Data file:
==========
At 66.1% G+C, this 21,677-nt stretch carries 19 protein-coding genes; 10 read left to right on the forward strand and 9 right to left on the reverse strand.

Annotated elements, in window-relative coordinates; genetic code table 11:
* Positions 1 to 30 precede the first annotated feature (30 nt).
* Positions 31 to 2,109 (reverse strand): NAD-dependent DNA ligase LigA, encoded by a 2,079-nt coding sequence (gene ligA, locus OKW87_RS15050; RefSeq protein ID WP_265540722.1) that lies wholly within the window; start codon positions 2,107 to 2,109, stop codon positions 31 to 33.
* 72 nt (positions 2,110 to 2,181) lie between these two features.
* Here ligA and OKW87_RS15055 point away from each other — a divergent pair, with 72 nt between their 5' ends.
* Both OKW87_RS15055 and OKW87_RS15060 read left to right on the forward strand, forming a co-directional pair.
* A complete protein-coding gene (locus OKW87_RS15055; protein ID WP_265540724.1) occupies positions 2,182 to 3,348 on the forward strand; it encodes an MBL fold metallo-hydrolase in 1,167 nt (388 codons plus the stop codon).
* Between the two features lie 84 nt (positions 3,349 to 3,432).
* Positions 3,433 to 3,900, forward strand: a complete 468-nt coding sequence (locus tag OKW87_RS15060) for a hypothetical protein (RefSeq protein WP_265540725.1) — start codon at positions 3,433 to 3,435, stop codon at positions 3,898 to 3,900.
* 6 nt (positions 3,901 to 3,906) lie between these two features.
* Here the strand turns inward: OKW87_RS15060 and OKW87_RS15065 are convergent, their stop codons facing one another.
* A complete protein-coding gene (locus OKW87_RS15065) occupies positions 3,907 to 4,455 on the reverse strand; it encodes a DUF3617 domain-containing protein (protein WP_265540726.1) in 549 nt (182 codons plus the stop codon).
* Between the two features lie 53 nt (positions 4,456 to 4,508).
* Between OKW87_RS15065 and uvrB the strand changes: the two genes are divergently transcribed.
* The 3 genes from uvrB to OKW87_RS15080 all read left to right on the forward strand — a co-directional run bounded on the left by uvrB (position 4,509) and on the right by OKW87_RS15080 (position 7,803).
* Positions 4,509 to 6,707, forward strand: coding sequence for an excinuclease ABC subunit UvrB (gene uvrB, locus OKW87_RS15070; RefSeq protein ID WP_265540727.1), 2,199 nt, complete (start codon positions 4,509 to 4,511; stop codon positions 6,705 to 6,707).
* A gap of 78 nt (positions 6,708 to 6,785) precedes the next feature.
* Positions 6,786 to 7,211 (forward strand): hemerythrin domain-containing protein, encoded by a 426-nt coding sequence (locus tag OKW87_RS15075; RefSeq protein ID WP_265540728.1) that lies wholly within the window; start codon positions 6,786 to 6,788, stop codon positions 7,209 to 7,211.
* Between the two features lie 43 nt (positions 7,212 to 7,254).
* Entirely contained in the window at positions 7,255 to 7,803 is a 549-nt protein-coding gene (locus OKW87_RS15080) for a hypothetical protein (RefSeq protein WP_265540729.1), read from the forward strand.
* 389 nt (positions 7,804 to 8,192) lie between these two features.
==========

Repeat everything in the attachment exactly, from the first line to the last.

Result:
At 66.1% G+C, this 21,677-nt stretch carries 19 protein-coding genes; 10 read left to right on the forward strand and 9 right to left on the reverse strand.

Annotated elements, in window-relative coordinates; genetic code table 11:
* Positions 1 to 30 precede the first annotated feature (30 nt).
* Positions 31 to 2,109 (reverse strand): NAD-dependent DNA ligase LigA, encoded by a 2,079-nt coding sequence (gene ligA, locus OKW87_RS15050; RefSeq protein ID WP_265540722.1) that lies wholly within the window; start codon positions 2,107 to 2,109, stop codon positions 31 to 33.
* 72 nt (positions 2,110 to 2,181) lie between these two features.
* Here ligA and OKW87_RS15055 point away from each other — a divergent pair, with 72 nt between their 5' ends.
* Both OKW87_RS15055 and OKW87_RS15060 read left to right on the forward strand, forming a co-directional pair.
* A complete protein-coding gene (locus OKW87_RS15055; protein ID WP_265540724.1) occupies positions 2,182 to 3,348 on the forward strand; it encodes an MBL fold metallo-hydrolase in 1,167 nt (388 codons plus the stop codon).
* Between the two features lie 84 nt (positions 3,349 to 3,432).
* Positions 3,433 to 3,900, forward strand: a complete 468-nt coding sequence (locus tag OKW87_RS15060) for a hypothetical protein (RefSeq protein WP_265540725.1) — start codon at positions 3,433 to 3,435, stop codon at positions 3,898 to 3,900.
* 6 nt (positions 3,901 to 3,906) lie between these two features.
* Here the strand turns inward: OKW87_RS15060 and OKW87_RS15065 are convergent, their stop codons facing one another.
* A complete protein-coding gene (locus OKW87_RS15065) occupies positions 3,907 to 4,455 on the reverse strand; it encodes a DUF3617 domain-containing protein (protein WP_265540726.1) in 549 nt (182 codons plus the stop codon).
* Between the two features lie 53 nt (positions 4,456 to 4,508).
* Between OKW87_RS15065 and uvrB the strand changes: the two genes are divergently transcribed.
* The 3 genes from uvrB to OKW87_RS15080 all read left to right on the forward strand — a co-directional run bounded on the left by uvrB (position 4,509) and on the right by OKW87_RS15080 (position 7,803).
* Positions 4,509 to 6,707, forward strand: coding sequence for an excinuclease ABC subunit UvrB (gene uvrB, locus OKW87_RS15070; RefSeq protein ID WP_265540727.1), 2,199 nt, complete (start codon positions 4,509 to 4,511; stop codon positions 6,705 to 6,707).
* A gap of 78 nt (positions 6,708 to 6,785) precedes the next feature.
* Positions 6,786 to 7,211 (forward strand): hemerythrin domain-containing protein, encoded by a 426-nt coding sequence (locus tag OKW87_RS15075; RefSeq protein ID WP_265540728.1) that lies wholly within the window; start codon positions 6,786 to 6,788, stop codon positions 7,209 to 7,211.
* Between the two features lie 43 nt (positions 7,212 to 7,254).
* Entirely contained in the window at positions 7,255 to 7,803 is a 549-nt protein-coding gene (locus OKW87_RS15080) for a hypothetical protein (RefSeq protein WP_265540729.1), read from the forward strand.
* 389 nt (positions 7,804 to 8,192) lie between these two features.